Some memory technologies are straightforward. Like SRAM. You want to write a byte? You write a byte. You want to read a byte? You read a byte. Other than that, you have an on/off switch, and that’s pretty much it. OK, it’s expensive and uses power and – oh yeah – it’s volatile. But still – it’s so much simpler than the “cheaper” memories.
Like DRAM, which comes with all the refresh baggage.
Or flash. Yeah, let’s stop on this one, since it’s our topic for today. Flash memory has always required extra support anyway, even simply for managing the writing details. Traditional floating-gate flash pulls electrons into the eponymous floating gate via hot-electron injection, expelling them via Fowler-Nordheim tunneling. Simple enough, right?
Well, except that the oxide separating the floating gate from heavy traffic below gradually degrades, the more you exercise it. Even when pristine, stored electrons have some finite probability of tunneling out over time – giving rise to the “data retention” spec. But, with each write cycle, flaws start to appear in the oxide, making it easier for the stored electrons to leak out. This gives rise to the “endurance” spec: the number of times you can write before the resulting data retention will fall below spec.
So that leaves you with a problem: if you use a flash memory like any simple memory, you’re going to start writing at the bottom and move up (or the top and move down). You’re going to hit those first cells super often. The cells at the other end of the memory? They may never get hit. So some cells will wear out while others don’t wear at all. That sounds like a waste of memory! There must be a better way!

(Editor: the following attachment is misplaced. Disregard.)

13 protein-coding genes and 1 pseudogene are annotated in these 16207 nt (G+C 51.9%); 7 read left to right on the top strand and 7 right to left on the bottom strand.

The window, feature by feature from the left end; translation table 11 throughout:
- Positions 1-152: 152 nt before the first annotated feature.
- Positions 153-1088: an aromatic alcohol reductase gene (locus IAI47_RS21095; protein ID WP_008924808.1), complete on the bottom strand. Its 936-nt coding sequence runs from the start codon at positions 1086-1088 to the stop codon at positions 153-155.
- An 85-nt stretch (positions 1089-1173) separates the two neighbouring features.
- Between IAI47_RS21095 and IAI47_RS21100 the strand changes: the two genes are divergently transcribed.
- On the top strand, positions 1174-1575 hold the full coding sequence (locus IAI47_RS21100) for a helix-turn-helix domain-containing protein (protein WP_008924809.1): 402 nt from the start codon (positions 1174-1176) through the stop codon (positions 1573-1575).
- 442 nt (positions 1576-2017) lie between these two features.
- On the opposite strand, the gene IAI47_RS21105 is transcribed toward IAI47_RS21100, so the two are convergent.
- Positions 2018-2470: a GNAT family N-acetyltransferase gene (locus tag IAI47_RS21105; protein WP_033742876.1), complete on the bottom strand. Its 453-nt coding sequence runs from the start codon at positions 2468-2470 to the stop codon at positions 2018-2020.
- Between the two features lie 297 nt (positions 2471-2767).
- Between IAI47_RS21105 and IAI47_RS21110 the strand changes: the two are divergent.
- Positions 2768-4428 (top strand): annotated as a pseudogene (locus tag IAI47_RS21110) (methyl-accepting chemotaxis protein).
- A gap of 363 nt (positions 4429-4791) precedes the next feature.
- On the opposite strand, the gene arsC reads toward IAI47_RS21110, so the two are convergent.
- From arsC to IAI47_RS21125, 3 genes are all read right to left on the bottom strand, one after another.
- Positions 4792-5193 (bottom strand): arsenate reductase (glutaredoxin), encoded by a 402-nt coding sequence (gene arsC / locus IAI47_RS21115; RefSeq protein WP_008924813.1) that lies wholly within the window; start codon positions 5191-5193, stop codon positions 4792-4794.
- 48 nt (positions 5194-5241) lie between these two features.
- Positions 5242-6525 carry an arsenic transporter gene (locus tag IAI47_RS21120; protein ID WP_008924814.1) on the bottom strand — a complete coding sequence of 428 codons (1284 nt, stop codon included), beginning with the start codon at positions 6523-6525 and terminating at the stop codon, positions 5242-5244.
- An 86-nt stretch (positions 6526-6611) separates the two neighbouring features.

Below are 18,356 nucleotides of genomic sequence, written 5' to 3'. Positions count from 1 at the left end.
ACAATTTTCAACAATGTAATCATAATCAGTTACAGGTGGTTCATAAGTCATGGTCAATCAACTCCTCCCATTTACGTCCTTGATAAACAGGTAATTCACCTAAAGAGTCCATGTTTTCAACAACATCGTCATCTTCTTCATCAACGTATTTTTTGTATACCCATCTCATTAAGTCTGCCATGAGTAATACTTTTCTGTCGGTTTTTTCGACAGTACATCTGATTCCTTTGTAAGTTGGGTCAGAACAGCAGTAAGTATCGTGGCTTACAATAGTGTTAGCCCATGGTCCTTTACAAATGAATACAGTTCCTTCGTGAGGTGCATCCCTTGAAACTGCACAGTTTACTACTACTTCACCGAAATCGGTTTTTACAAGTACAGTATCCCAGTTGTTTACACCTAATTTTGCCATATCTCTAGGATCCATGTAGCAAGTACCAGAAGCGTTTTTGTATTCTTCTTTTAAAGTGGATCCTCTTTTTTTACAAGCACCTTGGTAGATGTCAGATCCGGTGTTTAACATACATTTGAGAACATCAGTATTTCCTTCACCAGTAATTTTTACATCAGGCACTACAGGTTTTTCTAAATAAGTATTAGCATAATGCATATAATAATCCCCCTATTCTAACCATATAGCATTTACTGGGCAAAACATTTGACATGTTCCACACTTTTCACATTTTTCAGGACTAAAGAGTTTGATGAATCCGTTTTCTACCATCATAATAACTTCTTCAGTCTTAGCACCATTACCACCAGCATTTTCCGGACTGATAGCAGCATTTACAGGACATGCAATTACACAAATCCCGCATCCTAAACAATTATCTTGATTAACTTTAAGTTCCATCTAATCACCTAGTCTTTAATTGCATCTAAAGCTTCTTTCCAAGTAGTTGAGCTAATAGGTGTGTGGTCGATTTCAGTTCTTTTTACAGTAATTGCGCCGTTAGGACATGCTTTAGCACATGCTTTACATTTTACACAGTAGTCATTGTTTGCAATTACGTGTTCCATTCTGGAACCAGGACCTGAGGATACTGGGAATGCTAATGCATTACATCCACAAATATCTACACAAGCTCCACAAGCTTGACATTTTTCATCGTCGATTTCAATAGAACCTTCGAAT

We would be throwing our thumb drives out a whole lot faster if it weren’t for the magic of “wear leveling.” Software (drivers or firmware) has to keep track of which cells have been written to more than others; the statistics are typically stored in special long-lived blocks in the flash chips. Using wear leveling, a new version of a piece of data is not likely to be overwritten on the old value (especially because you can erase only a block at a time, and you have to erase before rewriting). The next time you write a value for that cell, it will likely be mapped somewhere else that hasn’t been written as often.
It can get even more complex than this. Virtium says that they have 20 years of experience watching how different data-writing patterns affect memory life. So you can make your wear-leveling algorithms more sophisticated with such a complex model.
Let’s move up a level in the architecture now, into a world where the basic unit of storage isn’t a flash cell or even a flash chip: it’s a solid-state drive (SSD). Let’s say that you’ve got a bunch of sensors in your industrial IoT (IIoT) setup, and they’re constantly sending data for storage. Some of that data you’re going to keep locally; some you’re going to push up to the cloud. However, if you request a data view from your phone app, any data – whether stored locally or in the cloud – should be viewable.
But here’s the thing: someone needs to manage where the data is stored on any of an array of SSDs in a rack somewhere. So bookkeeping is required to abstract away where a particular sensor’s data is located at any given time. Traditional single-chip wear leveling would have an address table only for a specific flash chip. So-called “global” wear leveling will manage all of the chips within a single SSD. But if